Florida – The Florida House of Representatives is set to discuss a contentious bill that could significantly impact the homeless population in the state. Known as the “Unauthorized Public Camping and Public Sleeping” bill (HB 1365/ SB 1530), it aims to regulate where homeless individuals can camp or sleep in public areas.
Stringent Regulations on Public Camping
The proposed legislation, if passed, would prohibit people from sleeping on public property in counties, municipalities, public buildings, or rights-of-way without obtaining a permit. This move is an attempt to override the home rule of municipalities that currently allow homeless individuals to camp on public property.
A key aspect of the bill is the strict conditions set for counties wishing to designate specific areas for the homeless. These areas must be equipped with public restrooms and provide 24-hour security and access to behavioral health services, all approved by the Florida Department of Children and Families. Additionally, the use of drugs and alcohol would be prohibited in these designated areas, which also cannot be located in places that could negatively impact the value or security of residential or commercial properties.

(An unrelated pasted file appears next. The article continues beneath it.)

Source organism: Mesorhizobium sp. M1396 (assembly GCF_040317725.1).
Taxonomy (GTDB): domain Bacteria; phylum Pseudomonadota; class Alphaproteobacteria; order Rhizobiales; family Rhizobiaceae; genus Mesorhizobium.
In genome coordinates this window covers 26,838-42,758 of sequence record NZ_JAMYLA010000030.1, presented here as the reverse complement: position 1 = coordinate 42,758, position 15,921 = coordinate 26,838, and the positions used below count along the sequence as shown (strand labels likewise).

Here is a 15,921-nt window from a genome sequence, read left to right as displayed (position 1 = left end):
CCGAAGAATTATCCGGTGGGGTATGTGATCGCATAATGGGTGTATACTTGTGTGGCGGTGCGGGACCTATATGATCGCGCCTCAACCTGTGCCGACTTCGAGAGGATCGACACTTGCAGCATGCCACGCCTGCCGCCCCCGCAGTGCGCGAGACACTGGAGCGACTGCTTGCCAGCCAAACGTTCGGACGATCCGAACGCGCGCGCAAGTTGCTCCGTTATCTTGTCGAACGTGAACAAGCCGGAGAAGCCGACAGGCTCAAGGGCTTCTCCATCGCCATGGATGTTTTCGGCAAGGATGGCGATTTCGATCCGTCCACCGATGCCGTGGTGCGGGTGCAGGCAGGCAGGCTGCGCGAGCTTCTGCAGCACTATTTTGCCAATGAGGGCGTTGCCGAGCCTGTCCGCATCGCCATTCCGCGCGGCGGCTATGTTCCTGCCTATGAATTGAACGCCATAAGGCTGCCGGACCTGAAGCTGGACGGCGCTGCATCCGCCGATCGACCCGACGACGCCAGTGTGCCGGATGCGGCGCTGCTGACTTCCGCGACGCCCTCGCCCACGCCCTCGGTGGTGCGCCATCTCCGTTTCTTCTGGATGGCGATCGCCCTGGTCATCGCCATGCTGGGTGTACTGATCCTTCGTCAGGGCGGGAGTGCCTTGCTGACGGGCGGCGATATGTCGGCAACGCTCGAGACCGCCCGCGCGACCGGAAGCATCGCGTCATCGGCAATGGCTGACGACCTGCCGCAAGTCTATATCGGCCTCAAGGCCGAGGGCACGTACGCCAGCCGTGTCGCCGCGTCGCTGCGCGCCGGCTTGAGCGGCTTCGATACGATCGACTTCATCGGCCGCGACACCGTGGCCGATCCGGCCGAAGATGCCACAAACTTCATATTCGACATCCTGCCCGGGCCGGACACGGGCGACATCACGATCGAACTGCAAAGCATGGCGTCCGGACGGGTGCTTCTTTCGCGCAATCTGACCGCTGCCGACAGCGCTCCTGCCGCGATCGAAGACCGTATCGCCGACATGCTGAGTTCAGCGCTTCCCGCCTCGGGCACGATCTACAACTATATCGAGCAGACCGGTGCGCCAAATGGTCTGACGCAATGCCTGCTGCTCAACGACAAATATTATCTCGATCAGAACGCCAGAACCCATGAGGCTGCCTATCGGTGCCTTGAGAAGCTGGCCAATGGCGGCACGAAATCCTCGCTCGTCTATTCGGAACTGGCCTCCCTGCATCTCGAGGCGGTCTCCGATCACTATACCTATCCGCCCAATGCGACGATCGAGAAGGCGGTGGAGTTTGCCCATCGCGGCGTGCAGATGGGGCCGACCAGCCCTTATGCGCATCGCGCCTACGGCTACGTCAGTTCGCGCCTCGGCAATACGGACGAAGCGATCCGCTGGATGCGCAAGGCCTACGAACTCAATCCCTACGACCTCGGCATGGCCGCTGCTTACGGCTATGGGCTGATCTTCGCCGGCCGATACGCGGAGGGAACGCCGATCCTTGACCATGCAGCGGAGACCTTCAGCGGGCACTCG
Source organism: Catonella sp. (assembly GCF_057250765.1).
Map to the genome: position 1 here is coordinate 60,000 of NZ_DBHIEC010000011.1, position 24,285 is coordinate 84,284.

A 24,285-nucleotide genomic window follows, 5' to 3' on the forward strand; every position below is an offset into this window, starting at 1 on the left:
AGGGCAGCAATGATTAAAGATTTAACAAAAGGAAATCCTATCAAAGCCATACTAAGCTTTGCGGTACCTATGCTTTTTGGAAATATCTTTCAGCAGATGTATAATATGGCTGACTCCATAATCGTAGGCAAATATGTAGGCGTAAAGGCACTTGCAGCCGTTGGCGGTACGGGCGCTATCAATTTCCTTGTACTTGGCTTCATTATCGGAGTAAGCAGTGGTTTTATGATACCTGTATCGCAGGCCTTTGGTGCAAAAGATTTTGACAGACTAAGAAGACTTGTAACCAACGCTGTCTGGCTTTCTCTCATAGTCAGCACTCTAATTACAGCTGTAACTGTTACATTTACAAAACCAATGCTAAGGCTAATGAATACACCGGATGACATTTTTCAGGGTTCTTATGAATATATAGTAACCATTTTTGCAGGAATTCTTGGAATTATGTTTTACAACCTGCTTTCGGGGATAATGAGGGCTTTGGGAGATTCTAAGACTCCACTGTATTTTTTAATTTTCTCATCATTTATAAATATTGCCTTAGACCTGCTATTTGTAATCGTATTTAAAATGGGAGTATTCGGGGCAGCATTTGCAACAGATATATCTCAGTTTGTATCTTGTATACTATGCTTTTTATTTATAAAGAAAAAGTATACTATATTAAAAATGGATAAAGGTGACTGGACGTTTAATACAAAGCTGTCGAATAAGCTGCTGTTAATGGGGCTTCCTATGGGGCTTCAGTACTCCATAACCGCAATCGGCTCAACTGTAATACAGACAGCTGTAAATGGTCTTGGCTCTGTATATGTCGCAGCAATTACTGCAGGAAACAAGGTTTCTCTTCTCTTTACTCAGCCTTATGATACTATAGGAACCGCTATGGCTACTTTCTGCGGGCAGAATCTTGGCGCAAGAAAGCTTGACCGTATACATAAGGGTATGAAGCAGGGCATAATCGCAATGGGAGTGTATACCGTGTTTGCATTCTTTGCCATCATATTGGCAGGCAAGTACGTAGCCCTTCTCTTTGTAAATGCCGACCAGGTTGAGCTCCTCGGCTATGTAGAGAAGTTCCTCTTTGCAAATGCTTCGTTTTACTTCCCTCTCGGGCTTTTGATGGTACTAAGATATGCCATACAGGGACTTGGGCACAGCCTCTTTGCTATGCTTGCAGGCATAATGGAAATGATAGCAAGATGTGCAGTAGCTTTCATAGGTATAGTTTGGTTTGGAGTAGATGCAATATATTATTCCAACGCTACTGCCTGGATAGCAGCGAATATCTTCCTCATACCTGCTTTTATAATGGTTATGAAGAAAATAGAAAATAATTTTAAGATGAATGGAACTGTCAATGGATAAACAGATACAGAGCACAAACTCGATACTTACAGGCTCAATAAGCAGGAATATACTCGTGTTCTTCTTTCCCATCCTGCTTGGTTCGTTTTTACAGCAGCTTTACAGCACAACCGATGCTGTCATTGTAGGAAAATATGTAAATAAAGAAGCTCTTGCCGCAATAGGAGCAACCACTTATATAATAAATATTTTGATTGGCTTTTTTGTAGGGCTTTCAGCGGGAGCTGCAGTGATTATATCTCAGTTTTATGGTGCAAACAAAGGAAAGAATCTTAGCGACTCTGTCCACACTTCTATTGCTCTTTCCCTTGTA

Potential Legal Repercussions for Municipalities
The bill, sponsored by Rep. Sam Garrison, R-Fleming Island, also includes provisions that could lead to legal actions against municipalities. It allows individuals or businesses to sue a municipality for failing to enforce these regulations. If successful, they could be reimbursed for attorney fees, court costs, investigative costs, and other expenses.
Garrison, who is poised to become the House speaker for 2026–28, emphasized the need to reassess state mental health hospitals. He questioned whether there are enough beds, the suitability of occupants for those beds, and the quality and cost-effectiveness of the treatment provided.
The State of Homelessness in Florida
Alarming statistics highlight the urgency of addressing homelessness in Florida. Last year, over 15,000 individuals were considered unsheltered and homeless in the state. Many of those with behavioral health disorders report the lack of affordable housing as a major obstacle to recovery. Of the roughly 30,000 homeless people in Florida, including those in shelters, hotels, or staying with family, about 17% were living with a severe mental illness, and around 12% were battling a substance use disorder, as per a DCF report. Broward and Pinellas counties are next in line in terms of the state’s largest homeless population after Miami-Dade County.
Related Legislation and Future Outlook
Sen. Jonathan Martin, a Republican from Fort Myers and chair of the Senate Criminal Justice Committee, is sponsoring a similar bill in the Senate. Additionally, another bill this session, the Solicitation of Contributions Act (HB 759) by Rep. Alex Andrade, R-Pensacola, seeks to make panhandling illegal in most cases and could potentially classify it as a felony.
The discussion of these bills marks a critical juncture in Florida’s approach to handling homelessness, potentially altering the landscape of support and care for one of the most vulnerable populations in the state. As the legislature debates these bills, the outcomes could have far-reaching implications for homeless individuals and the communities they reside in.